John Knowles was born and raised in Fairmont, West Virginia as part of a middle-class family. This early experience had an indelible impression on his writing later on; A Separate Peace, published in 1959 as his debut novel was an instant classic coming-of-age tale featuring conflicted prep school friendship and winning him the PEN/Faulkner Award.
After graduating from Phillips Exeter Academy in 1947, Knowles attended Yale University to study English.
He depicted them as struggling between their wild side and more pragmatic parts. Knowles employed naturalism and cosmopolitanism heavily throughout his writing career, drawing inspiration from a variety of cultures including those found in West Virginia where he resided.
Knowles had an uncommon style of writing. Rather than adhering to rigid formats or rules, he wrote with his feelings rather than following an outline; organic was his style. According to Knowles, plot development occurs naturally over time – he believed the best writing has its roots deep within previous events.
Mike Procter has long had an intimate connection to cricket. As a player he helped Gloucestershire win both the Gillette Cup in 1973 and Benson and Hedges Cup final in 1977 under his captaincy; later serving as Director of Cricket for South Africa and Northamptonshire county teams.
South Africa’s isolation from cricket during the 1970s prevented Mike Procter from playing on a national stage; nevertheless he made his name at county level with Gloucestershire CCC as one of its star performers, winning fans with his skillful approach and reliable performances. Mike makes for an engaging cricket speaker, ideal for after dinner speaking events covering topics relating to premier-tier sport as well as anecdotes from his lengthy career that spans several decades.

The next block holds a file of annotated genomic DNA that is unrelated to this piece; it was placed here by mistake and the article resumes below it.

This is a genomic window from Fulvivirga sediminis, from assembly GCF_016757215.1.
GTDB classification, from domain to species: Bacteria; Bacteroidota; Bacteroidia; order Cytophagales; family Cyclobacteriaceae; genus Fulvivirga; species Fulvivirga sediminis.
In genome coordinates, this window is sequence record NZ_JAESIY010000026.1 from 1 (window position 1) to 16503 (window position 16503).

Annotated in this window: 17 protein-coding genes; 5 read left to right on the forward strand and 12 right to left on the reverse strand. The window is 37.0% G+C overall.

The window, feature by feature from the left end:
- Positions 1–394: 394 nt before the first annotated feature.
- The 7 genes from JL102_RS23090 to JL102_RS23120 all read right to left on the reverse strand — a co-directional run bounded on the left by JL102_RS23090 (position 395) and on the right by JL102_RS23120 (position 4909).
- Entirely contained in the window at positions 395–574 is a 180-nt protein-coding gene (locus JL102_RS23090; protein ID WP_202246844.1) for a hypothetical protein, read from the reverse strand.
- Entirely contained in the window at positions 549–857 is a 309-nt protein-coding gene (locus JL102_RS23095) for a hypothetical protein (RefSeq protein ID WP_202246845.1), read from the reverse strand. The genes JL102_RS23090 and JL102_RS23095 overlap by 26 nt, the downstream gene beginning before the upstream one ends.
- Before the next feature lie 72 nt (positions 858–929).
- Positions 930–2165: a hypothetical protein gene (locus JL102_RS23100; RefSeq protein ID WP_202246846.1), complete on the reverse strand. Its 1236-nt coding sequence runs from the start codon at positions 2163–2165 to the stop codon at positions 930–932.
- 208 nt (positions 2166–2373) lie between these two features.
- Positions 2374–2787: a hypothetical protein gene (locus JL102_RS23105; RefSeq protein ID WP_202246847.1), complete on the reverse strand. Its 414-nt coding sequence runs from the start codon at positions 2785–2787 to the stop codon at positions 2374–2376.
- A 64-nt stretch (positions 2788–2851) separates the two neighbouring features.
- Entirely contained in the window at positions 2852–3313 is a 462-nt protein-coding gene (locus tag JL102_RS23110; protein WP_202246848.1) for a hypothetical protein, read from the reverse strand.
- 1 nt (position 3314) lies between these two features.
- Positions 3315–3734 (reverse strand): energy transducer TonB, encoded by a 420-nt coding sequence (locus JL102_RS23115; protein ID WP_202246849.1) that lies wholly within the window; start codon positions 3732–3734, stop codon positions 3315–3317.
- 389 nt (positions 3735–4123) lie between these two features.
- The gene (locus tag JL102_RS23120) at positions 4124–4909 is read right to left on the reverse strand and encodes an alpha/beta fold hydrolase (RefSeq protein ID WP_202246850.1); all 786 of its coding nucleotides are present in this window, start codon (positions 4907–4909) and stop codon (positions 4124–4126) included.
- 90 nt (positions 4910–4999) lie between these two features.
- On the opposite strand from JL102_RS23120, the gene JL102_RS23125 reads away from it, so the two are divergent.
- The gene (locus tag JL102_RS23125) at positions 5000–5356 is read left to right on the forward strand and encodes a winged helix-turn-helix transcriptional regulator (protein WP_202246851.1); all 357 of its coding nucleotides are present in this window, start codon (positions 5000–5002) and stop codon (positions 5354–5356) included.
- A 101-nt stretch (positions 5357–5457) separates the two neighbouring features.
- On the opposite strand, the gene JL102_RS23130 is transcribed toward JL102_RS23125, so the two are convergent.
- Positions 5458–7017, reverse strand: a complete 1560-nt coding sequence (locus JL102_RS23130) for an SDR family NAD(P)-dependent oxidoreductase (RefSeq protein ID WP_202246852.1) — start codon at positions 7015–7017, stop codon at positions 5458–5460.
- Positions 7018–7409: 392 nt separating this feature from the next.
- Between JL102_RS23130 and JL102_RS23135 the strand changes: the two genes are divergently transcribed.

Mike first joined the club in 1968, quickly making an impressionful statement for Essex county cricket. Within his second season alone he recorded both 1000 runs and 100 wickets with remarkable ability, drawing comparisons with Sir Garfield Sobers.
His impressive all-round skills made him a formidable opponent for any side, from opening batsmen to bowlers. As an opener batsman he scored 1,647 runs at an average of 47 and took 41 wickets at an average bowling average of 15 in first-class cricket and 7 Test matches for South Africa – his unfailing grit and unwavering belief made him such an outstanding player; unfortunately now facing heart surgery with all his determination, we wish him our strength in these difficult times.
David Gower was an extraordinary cricketer who helped shape the modern game. Renowned for his spectacular stroke play and clean ball striking, Gower amassed more than 27,000 runs across Tests and ODIs during his career; alongside this incredible batting prowess he also excelled as an outstanding fielder taking many wickets himself; serving as an inspiration to young cricketers while garnering much adulation among fans alike.
Cricket Legends are those players who have changed the spirit of the game and inspired billions to watch it around the world.
History of cricket will tell us that many legendary batsmen have left an indelible mark on its development, inspiring their teams to win major tournaments and becoming some of the best batsmen ever seen on an international stage. Many reputable nations boast great batsmen renowned as some of the finest ever to represent them as national team representatives.
Fans who appreciate quality cricket should not overlook this exciting development in the Legends Ranking system which ranks retired international players. It provides former legends of the game with a tangible goal to work towards, taking into account performance in leagues and tournaments to rank them accordingly and offer incentives to continue playing for their beloved fans and rise through the charts – an exciting development which fans should not ignore!